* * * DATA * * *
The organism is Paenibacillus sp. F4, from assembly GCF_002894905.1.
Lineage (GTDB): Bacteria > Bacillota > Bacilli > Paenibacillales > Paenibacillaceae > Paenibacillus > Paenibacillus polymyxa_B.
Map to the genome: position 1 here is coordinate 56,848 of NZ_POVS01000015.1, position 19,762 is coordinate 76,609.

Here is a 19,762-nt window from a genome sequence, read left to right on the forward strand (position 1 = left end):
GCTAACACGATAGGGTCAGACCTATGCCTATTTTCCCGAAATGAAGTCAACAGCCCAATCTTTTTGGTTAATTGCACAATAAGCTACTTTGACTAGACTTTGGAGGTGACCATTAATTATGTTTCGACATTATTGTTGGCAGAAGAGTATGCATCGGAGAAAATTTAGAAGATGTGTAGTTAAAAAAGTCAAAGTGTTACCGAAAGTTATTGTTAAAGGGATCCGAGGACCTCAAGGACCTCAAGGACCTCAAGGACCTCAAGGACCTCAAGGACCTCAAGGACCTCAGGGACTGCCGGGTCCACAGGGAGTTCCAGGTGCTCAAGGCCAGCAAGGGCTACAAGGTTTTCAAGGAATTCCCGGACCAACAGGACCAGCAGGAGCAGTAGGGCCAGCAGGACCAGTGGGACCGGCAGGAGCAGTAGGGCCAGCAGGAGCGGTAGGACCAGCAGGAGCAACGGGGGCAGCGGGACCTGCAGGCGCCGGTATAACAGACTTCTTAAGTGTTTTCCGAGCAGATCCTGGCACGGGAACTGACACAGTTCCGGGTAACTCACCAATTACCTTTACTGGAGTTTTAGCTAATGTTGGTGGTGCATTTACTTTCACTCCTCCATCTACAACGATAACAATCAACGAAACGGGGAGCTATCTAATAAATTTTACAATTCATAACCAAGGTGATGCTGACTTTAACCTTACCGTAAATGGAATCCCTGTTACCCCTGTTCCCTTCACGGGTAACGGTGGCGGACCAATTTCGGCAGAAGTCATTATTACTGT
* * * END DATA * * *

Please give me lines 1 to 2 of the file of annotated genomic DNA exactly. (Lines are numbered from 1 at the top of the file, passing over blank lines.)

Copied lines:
The organism is Paenibacillus sp. F4, from assembly GCF_002894905.1.
Lineage (GTDB): Bacteria > Bacillota > Bacilli > Paenibacillales > Paenibacillaceae > Paenibacillus > Paenibacillus polymyxa_B.